One Republican aide familiar with the talks sought to emphasize the conservative highlights, saying, “The underlying policies are flawed and a far cry from the pro-growth policies America needs. It is worth noting that: The plan provides temporary tax relief for American families and takes off the table a false political attack the president and Congressional Democrats wanted to use all year long — that somehow Republicans were standing in the way of a middle-class tax cut. There are no job-killing tax hikes to pay for more government spending. All government spending is fully offset with spending cuts and government reforms.”
But some of the details of the deal could anger Senate Democratic liberals, such as a provision that would reduce the number of weeks an unemployed person could receive jobless benefits from 93 to 63 in most states.
The Republican aide said the deal included a provision requiring jobless beneficiaries to search for a job as well as language allowing states “to drug screen workers seeking a job that requires a drug test or who lost a job due to a failed drug test.”
Conferee Rep. Tom Price said before the meeting that he thought any deal to extend the payroll tax holiday without paying for it would lose significant Republican support — even, potentially, his.
“I’d have to see the specifics,” the Georgia Republican said. “It’s been problematic. As you know, I’ve been supportive of making sure all of these items are paid for.”
And freshman Rep. Dennis Ross, an early critic of the payroll tax holiday, said he couldn’t see himself voting for any extension of the payroll tax holiday. Instead of voting on principles, he said, the plan is about the electoral politics of 2012.
“I’m very skeptical that this can be something that I can support,” the Florida Republican said. “We just want to get it off the table as a distraction, and when we start doing that, we should start stepping back from the table and reassessing our principles.”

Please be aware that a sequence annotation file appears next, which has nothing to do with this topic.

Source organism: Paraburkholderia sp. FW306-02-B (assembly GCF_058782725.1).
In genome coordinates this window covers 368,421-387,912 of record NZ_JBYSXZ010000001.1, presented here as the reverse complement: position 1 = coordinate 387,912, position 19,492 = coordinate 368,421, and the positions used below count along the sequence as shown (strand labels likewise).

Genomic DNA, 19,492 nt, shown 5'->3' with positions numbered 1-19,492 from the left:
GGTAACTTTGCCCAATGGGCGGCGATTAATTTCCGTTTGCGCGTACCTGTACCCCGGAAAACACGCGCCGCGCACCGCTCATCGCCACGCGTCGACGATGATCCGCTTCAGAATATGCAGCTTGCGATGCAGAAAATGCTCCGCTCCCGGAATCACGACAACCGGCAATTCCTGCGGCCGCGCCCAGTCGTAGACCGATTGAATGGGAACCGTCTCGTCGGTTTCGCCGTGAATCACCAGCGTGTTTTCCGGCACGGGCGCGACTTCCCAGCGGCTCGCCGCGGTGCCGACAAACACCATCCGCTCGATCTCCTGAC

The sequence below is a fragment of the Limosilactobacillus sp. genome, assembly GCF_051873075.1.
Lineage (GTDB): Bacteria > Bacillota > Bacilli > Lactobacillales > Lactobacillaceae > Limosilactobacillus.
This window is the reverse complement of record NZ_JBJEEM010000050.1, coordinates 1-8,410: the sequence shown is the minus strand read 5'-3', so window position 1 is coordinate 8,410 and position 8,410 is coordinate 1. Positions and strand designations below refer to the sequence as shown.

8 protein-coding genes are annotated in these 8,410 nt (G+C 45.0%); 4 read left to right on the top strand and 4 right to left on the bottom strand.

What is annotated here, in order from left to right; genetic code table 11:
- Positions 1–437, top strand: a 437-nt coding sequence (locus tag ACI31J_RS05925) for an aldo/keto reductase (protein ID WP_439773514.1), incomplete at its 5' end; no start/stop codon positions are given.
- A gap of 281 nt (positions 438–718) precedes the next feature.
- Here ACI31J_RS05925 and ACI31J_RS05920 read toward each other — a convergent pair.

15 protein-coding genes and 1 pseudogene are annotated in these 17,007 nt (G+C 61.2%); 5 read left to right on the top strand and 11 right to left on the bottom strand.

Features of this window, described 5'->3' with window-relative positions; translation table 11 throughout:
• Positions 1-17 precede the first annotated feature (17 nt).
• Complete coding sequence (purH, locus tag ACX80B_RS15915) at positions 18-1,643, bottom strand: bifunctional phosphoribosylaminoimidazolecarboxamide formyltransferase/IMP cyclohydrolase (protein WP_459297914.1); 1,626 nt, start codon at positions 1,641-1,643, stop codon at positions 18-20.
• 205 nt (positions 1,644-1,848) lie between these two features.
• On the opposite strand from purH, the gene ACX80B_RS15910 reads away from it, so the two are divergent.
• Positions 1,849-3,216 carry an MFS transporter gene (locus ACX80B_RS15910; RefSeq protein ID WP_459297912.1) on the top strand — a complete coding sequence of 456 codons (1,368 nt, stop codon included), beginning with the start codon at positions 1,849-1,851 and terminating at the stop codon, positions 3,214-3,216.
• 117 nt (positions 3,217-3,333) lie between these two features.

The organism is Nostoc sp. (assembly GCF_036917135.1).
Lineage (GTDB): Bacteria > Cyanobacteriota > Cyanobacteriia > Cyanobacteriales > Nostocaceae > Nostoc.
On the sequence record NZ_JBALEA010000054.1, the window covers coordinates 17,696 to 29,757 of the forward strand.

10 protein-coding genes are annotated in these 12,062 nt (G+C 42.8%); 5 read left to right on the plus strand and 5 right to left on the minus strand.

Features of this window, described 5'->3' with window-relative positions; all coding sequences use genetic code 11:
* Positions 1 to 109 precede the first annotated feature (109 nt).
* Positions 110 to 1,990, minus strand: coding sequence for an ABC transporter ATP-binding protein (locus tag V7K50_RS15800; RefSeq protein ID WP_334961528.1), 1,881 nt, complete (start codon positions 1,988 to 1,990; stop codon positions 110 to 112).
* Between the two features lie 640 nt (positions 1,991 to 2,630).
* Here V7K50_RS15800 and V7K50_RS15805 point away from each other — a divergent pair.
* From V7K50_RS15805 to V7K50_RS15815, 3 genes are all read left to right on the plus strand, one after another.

If a larger deal does not have the GOP Conference’s blessing, sources say, House Republican leaders could move forward with their backup plan to bring forth a stand-alone, unpaid-for payroll tax cut extension that does not include the doc fix or jobless benefits. Given that those votes had been scheduled for Wednesday, they could provide a window into how much GOP backing they could count on for the larger deal as well.
Either way, Republicans may need substantial Democratic support for both measures in order to secure passage.
House conferee Fred Upton (R-Mich.) added that he hopes the deal can be wrapped up Wednesday and be on the House floor later this week.
Before talk of a deal broke today, House Minority Leader Nancy Pelosi (Calif.) announced that Democrats would back the stand-alone payroll tax cut bill floated by Republican leaders.
“We have long proposed bringing this tax cut to the floor without payfors and House Democrats will support it so that taxes are not raised on 160 million working Americans, but this should not be a substitute for the work of the Conference Committee,” Pelosi said in a statement.
Sen. Dianne Feinstein, D-Calif., chairman of the Senate Intelligence Committee, speaks with reporters in the Capitol after a speech on the Senate floor that accused the CIA of searching computers set up for Congressional staff for their research of interrogation programs.